Background: Obesity is a known risk factor for colorectal cancer (CRC), and emerging data suggest that this association is mediated by visceral fat rather than total body fat. However, there is a lack of studies evaluating the association between visceral fat area and the prevalence of CRC.
Methods: To investigate the relationship between visceral adiposity and prevalence of CRC, data of 497 women diagnosed with CRC and 318 apparently healthy women were analysed and data of well-balanced 191 pairs of women with CRC and healthy women matched based on propensity scores were additionally analysed. Diagnosis of CRC was confirmed by colonoscopy and histology. Metabolic parameters were assessed, along with body composition, using computed tomography.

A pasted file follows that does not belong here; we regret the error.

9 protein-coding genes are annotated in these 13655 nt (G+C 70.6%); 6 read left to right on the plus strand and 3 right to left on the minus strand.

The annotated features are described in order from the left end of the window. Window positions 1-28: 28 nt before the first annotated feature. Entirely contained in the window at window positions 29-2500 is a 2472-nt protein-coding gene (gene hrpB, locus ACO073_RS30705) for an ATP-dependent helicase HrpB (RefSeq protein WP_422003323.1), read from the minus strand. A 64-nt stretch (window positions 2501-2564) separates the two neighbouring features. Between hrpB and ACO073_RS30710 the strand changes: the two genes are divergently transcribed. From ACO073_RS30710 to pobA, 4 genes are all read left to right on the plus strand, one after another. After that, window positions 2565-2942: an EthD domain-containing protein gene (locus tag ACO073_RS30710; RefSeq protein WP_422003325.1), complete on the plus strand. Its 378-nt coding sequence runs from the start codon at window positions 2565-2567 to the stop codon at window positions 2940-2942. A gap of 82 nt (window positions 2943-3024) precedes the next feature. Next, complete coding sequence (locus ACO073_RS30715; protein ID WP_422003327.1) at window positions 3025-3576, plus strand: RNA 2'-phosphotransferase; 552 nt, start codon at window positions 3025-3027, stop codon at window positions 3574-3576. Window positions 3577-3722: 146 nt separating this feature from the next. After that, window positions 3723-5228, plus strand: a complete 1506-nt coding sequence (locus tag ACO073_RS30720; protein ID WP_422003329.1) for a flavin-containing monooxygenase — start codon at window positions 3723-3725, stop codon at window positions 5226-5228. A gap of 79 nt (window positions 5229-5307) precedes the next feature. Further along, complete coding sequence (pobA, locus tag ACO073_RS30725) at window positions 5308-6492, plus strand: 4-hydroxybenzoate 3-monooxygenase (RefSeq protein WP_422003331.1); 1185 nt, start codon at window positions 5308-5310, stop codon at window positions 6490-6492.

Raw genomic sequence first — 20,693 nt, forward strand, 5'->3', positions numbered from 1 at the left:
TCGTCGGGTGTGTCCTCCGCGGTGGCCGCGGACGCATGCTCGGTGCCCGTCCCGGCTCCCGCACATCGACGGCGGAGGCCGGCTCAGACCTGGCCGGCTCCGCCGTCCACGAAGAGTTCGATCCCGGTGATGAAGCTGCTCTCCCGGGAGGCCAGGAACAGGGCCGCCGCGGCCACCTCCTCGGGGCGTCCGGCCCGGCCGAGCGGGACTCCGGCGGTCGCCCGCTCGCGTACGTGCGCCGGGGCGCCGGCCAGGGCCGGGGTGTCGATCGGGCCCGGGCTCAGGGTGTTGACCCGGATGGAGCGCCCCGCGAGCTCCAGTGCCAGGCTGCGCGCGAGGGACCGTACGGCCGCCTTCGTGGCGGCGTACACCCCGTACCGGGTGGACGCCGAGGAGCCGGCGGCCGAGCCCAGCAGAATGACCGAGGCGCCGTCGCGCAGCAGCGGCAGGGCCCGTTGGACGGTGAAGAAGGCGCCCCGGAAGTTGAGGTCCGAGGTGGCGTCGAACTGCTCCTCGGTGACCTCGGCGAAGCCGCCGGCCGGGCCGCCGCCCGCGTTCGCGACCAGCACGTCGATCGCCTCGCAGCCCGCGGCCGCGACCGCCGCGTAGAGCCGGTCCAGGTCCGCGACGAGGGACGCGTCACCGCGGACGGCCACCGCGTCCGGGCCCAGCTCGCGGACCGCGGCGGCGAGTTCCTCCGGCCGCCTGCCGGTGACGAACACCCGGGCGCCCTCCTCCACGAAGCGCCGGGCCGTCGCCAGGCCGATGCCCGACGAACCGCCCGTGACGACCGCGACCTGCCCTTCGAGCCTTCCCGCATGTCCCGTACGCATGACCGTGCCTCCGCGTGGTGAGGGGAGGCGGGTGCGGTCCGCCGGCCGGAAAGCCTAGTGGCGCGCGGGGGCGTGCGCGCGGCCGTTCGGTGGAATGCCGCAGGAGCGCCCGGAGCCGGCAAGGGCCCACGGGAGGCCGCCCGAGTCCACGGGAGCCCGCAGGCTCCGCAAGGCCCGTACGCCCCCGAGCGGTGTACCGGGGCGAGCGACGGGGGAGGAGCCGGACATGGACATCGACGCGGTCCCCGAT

Results: The median visceral fat area was significantly higher in the CRC group compared with the control group before and after matching. The prevalence of CRC increased significantly with increasing visceral fat tertiles after matching (p for trend ,0.01). A multivariate analysis showed that mean visceral fat area of individuals in the 67th percentile or greater group was associated with an increased prevalence of CRC (adjusted odds ratio: 1.80; 95% confidence interval: 1.12-2.91 before matching and adjusted odds ratio: 2.96; 95% confidence interval: 1.38-6.33) compared with that of individuals in the 33th percentile or lower group.
Conclusion: Thus, we conclude that visceral fat area is positively associated with the prevalence of CRC. Although we could not determine the causality, visceral adiposity may be associated with the risk of CRC. Further prospective studies are required to determine the benefits of controlling visceral obesity for reducing CRC risk.
Bibliographical notePublisher Copyright:
© 2014 Lee et al.
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